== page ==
A deity known in most of the Polynesian islands as the patron of thieves, and as a most famous voyager.
In New Zealand, he is said to have been the son of Te Anu-mahana. Whiro had to leave his ancient home in consequence of an improper intimacy he formed with Harakiraki, the wife of one of his nephews. He determined to build a canoe, and set out on his travels; but after quarrelling with his brother Hua, carried out his revenge by the murder of Taomakati, Hua's son, whose body he hid under the canoe chips. Other legends give the name of the victim as Kaikapo, or as Rongo-te-i-rangi, Tura's son.
Hua incited his people to vengeance, and a fratricidal contest began, which ended in the death of Hua and his tribe at the battle of Te Potiki-kai-rororo. Whiro induced his brother Tura to accompany him; but the canoe, under a magical spell, went along at such a fearful speed that Tura became frightened, and landed on an island called Otea, leaving Whiro to go on to Wāwau (Vavau?) without him. Tura married a fairy wife named Turaki-hau.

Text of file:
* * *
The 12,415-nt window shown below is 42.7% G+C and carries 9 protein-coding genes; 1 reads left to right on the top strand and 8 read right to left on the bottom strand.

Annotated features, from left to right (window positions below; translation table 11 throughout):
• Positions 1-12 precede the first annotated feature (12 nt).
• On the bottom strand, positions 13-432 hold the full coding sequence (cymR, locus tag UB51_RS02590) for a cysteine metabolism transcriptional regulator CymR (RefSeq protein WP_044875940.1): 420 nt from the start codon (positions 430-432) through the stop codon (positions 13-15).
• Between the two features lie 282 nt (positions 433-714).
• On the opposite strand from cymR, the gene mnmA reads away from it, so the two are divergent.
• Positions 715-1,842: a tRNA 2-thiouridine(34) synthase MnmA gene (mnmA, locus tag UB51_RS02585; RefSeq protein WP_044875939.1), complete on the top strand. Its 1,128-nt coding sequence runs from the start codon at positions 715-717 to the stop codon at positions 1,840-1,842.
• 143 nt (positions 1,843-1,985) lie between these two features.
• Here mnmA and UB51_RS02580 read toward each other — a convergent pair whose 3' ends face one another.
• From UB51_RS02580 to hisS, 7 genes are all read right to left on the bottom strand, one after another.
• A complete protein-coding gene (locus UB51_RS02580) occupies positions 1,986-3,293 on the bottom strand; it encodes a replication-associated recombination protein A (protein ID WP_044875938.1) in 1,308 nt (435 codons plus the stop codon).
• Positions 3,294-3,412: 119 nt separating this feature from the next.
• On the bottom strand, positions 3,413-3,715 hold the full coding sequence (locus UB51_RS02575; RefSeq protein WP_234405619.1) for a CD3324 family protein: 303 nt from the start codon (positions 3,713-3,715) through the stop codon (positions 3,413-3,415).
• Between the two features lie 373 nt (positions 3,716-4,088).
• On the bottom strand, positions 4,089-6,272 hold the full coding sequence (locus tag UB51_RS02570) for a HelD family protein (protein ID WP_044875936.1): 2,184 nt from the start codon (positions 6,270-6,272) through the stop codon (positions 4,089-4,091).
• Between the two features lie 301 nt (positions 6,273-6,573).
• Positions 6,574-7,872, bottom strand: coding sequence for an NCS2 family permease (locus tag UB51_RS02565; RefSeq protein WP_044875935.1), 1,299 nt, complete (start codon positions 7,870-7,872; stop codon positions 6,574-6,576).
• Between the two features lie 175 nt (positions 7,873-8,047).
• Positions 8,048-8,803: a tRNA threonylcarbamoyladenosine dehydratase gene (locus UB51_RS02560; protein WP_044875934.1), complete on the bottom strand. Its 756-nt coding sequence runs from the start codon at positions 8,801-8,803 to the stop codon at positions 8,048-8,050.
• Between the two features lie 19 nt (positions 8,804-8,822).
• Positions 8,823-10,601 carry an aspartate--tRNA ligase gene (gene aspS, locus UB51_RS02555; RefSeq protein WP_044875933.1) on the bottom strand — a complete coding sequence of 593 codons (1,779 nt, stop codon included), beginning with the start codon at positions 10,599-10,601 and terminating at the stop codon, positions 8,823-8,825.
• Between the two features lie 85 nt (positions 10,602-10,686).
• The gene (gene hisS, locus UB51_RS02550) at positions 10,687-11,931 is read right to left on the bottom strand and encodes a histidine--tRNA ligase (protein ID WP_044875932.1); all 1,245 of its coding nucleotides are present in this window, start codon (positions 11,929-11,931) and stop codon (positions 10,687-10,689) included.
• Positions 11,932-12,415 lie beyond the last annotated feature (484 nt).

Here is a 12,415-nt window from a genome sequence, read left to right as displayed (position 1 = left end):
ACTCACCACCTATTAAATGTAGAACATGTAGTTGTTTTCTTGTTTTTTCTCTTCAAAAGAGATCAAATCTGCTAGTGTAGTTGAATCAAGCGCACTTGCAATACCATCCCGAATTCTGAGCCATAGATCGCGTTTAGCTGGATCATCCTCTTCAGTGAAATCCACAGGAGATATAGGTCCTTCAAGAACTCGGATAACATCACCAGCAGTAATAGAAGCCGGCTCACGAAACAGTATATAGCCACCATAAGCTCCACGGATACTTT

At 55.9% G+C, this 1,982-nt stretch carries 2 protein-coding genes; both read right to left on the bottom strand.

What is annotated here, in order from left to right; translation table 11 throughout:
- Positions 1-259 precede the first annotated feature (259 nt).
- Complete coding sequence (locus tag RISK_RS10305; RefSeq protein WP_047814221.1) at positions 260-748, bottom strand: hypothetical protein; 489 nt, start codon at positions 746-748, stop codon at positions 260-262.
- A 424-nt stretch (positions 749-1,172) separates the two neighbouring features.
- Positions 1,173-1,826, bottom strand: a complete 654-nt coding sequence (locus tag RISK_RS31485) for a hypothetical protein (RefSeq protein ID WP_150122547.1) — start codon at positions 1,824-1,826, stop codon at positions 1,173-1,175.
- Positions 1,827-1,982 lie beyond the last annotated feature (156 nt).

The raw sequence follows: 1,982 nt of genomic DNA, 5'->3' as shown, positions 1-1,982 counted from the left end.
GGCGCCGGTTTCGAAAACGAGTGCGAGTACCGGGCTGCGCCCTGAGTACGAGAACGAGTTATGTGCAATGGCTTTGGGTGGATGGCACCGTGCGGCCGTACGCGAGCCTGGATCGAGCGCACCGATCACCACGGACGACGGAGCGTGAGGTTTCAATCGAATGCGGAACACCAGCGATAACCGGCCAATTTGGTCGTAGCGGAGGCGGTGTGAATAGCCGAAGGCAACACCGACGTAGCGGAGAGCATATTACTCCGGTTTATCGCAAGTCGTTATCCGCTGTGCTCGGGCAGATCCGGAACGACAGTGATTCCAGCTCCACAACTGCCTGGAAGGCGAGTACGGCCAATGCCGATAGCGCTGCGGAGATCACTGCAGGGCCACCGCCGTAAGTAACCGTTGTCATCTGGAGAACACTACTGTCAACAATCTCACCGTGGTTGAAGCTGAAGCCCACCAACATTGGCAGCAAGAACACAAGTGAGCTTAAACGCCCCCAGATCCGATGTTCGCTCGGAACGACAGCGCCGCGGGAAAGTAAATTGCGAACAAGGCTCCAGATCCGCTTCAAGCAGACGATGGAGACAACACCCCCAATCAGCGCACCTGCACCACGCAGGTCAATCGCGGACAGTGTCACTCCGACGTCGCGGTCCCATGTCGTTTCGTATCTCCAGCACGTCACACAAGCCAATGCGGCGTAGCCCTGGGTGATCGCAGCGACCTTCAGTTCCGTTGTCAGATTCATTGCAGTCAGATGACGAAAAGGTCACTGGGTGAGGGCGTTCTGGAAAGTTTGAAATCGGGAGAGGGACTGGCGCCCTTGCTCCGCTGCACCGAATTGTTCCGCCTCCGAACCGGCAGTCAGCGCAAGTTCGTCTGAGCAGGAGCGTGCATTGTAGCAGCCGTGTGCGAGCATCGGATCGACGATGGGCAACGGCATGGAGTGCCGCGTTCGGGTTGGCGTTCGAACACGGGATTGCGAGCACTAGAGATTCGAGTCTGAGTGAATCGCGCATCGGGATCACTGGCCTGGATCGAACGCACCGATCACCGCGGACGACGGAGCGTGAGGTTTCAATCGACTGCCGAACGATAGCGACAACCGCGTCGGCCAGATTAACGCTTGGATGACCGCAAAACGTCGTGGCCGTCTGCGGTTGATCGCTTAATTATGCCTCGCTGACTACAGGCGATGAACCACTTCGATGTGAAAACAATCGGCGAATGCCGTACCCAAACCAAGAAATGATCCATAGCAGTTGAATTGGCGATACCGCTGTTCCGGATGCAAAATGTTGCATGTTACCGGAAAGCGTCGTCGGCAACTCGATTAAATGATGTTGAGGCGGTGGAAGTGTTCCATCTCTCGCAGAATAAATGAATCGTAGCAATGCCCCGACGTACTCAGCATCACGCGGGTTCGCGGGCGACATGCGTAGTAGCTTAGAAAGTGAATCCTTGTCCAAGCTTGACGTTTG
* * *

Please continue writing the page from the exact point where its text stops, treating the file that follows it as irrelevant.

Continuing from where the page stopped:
Whiro had four sons, viz., Tiki-te-po-mua (husband of Rara, and father of Toi), Tiki-te-po-roto, Tiki-haohao, and Tiki-apinga-mai-i-Hawaiki.
See also Hiro and Whiro-te-tipua, the god of evil.
The genealogy is: lo begat lonuku, who begat lorangi, who begat Tawhito-te-rangi, who begat Tawhito-te-rea, who begat Waio, who begat Wai-o-whaka-tangata, who begat Te Anu-mahana, who begat Whiro and Tura.
- Tregear, Edward. (1891). Maori-Polynesian Comparative Dictionary. Wellington: Government Printer, pp. 21, 272, 426, 625.
- White, John. (1887). Ancient History of the Maori. 6 vols. Wellington: G. Didsbury, Government Printer, pp. 1:34, 2:7, 13.
- Wohlers, J. F. H. (1876). "Mythology and Tradition of the Maori." New Zealand Institute, Transactions 8:108-123, p. 122.
This article incorporates text from Maori-Polynesian Comparative Dictionary (1891) by Edward Tregear, which is in the public domain.